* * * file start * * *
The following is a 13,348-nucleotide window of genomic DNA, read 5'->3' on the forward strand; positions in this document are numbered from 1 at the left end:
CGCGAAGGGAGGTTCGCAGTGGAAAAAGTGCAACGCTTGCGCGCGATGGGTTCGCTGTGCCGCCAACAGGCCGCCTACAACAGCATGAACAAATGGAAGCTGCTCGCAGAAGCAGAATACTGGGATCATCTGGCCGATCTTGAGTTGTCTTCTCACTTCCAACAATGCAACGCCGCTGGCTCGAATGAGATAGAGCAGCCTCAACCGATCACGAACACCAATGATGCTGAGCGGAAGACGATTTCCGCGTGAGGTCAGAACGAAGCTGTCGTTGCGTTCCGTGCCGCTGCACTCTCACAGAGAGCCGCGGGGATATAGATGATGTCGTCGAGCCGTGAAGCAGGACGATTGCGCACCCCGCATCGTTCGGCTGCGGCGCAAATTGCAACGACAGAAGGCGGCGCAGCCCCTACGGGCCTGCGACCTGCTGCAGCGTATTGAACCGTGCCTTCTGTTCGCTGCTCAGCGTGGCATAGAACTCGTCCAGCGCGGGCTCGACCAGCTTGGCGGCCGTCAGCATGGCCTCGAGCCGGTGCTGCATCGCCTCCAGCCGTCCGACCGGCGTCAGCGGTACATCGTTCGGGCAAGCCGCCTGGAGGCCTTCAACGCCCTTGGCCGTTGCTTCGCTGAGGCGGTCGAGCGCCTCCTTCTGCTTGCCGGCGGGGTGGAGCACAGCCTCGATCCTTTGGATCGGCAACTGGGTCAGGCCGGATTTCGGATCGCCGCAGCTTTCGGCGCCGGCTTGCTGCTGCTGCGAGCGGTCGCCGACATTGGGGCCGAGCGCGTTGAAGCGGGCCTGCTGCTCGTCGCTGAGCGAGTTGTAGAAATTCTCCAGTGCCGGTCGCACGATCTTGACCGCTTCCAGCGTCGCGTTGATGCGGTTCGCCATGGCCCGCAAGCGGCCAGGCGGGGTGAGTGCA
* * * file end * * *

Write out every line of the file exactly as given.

The following is a 13,348-nucleotide window of genomic DNA, read 5'->3' on the forward strand; positions in this document are numbered from 1 at the left end:
CGCGAAGGGAGGTTCGCAGTGGAAAAAGTGCAACGCTTGCGCGCGATGGGTTCGCTGTGCCGCCAACAGGCCGCCTACAACAGCATGAACAAATGGAAGCTGCTCGCAGAAGCAGAATACTGGGATCATCTGGCCGATCTTGAGTTGTCTTCTCACTTCCAACAATGCAACGCCGCTGGCTCGAATGAGATAGAGCAGCCTCAACCGATCACGAACACCAATGATGCTGAGCGGAAGACGATTTCCGCGTGAGGTCAGAACGAAGCTGTCGTTGCGTTCCGTGCCGCTGCACTCTCACAGAGAGCCGCGGGGATATAGATGATGTCGTCGAGCCGTGAAGCAGGACGATTGCGCACCCCGCATCGTTCGGCTGCGGCGCAAATTGCAACGACAGAAGGCGGCGCAGCCCCTACGGGCCTGCGACCTGCTGCAGCGTATTGAACCGTGCCTTCTGTTCGCTGCTCAGCGTGGCATAGAACTCGTCCAGCGCGGGCTCGACCAGCTTGGCGGCCGTCAGCATGGCCTCGAGCCGGTGCTGCATCGCCTCCAGCCGTCCGACCGGCGTCAGCGGTACATCGTTCGGGCAAGCCGCCTGGAGGCCTTCAACGCCCTTGGCCGTTGCTTCGCTGAGGCGGTCGAGCGCCTCCTTCTGCTTGCCGGCGGGGTGGAGCACAGCCTCGATCCTTTGGATCGGCAACTGGGTCAGGCCGGATTTCGGATCGCCGCAGCTTTCGGCGCCGGCTTGCTGCTGCTGCGAGCGGTCGCCGACATTGGGGCCGAGCGCGTTGAAGCGGGCCTGCTGCTCGTCGCTGAGCGAGTTGTAGAAATTCTCCAGTGCCGGTCGCACGATCTTGACCGCTTCCAGCGTCGCGTTGATGCGGTTCGCCATGGCCCGCAAGCGGCCAGGCGGGGTGAGTGCA